Running with Ghosts
Tonight I ran the lonely streets of my hometown under a veiled moon made fuzzy by lingering clouds. The downward hill propelled me into the heart of our hamlet and the memories of the Farmington A/G, long replaced by green space filled my mind. I still find myself missing that store.
I continued down State Street, my aging legs and nearly unused running shoes slowly clopped across the ancient uneven sidewalks. I ran past a school district building—one of many school district buildings in our little town—then to buildings dating back before one great world war, but most likely, not the other.
I turned north at Main and see before me a gentle slope rising upward. I can’t even begin to think how many times I walked, ran, or rode my bike across those same sidewalk rectangles, most raised by the mighty roots of the elder sycamore trees that line both sides of the town’s main road, a road that acts like an aorta—bringing life into the town for decades. The same sycamores, along with lights from the street and the homes, create a tunnel which invites me forward into the night air.
I passed buildings, businesses, a church. Friends, acquaintances, neighbors all lived on those streets and in those homes. One friend with whom I played as a child is in prison. Other friends made different decisions and most have moved away.
I turned at the hill’s apex and head east, toward the mountain, toward home. More houses; more memories. I began my descent on a road and remember a time years ago when the city re-paved a pothole-covered road and three of us took full advantage of the new blacktop and rode skateboards (that only marginally resemble skateboards of today) down the road and had a wonderful time.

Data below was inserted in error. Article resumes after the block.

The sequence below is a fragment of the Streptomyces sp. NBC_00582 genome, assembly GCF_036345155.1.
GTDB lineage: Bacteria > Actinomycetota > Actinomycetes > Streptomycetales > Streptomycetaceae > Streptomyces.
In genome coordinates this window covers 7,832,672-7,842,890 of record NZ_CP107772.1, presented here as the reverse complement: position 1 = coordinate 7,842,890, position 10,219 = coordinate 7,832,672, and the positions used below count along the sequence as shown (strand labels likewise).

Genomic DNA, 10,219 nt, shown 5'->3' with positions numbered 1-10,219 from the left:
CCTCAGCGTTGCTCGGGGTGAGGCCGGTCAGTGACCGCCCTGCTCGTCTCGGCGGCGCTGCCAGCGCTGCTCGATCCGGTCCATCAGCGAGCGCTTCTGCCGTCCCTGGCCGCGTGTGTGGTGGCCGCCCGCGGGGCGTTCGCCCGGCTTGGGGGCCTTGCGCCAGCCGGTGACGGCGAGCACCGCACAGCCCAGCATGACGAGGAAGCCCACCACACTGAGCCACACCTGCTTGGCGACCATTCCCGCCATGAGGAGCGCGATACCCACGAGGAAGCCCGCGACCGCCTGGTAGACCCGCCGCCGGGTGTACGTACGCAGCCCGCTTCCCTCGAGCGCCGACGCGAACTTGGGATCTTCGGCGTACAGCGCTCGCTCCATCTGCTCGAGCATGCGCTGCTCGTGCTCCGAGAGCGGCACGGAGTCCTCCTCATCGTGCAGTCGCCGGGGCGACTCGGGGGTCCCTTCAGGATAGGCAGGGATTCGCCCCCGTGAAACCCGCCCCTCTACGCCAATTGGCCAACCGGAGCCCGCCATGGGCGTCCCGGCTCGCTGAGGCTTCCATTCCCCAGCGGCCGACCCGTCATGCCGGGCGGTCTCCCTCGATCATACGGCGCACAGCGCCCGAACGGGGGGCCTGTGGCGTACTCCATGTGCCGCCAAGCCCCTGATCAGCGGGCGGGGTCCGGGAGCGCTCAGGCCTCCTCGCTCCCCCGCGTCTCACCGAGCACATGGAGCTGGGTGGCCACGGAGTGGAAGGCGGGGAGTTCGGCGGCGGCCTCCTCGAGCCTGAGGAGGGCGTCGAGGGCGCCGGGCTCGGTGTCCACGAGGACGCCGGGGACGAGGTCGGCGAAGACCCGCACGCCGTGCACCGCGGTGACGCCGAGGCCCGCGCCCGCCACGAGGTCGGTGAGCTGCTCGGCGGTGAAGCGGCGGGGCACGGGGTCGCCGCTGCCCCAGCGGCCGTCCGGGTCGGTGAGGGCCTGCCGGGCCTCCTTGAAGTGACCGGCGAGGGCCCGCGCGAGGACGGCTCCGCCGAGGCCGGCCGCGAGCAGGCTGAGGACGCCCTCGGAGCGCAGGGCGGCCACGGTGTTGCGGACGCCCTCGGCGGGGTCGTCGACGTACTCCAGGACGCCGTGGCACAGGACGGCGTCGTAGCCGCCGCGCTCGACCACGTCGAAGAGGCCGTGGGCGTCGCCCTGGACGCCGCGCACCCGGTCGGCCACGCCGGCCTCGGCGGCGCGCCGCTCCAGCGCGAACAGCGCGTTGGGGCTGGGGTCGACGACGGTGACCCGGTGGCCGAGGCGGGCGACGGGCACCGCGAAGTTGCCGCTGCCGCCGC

The lowering of elevation made the running easier. I passed another street and I remember that particular street was where my father, riding a go-cart he built for my older brother’s scout program, crashed on the go-cart he built. He hit his head and when he went to the hospital for a check-up they found a brain tumor. The tumor ended up taking the life of a man who survived the Great Depression and several missions as a tail gunner in a B-17 over Germany as WWII came to an end.
I ran on, the music from my phone pushing my tired legs (seriously, how in the world did we ever enjoy running before iPods and/or cell phones w/MP3 players?). Eventually the street intersects State Street and the hill rises before me, a final challenge to the night’s run.
Many years ago a dear friend asked me how I was able to walk that hill everyday. I thought about it the next time I walked home from school. “It’s interesting,” I told him. “When it starts to get real steep, you’re half-way up the hill. If you just keep going, the next thing you know, you’re on top.” I ran up the hill tonight and only stopped when I reached my street. The moon rewarded me by escaping through the drifting clouds. My cell phone/camera was all I had to capture the moment, but the best camera ever built could not capture the experience I had running with memories—running with ghost.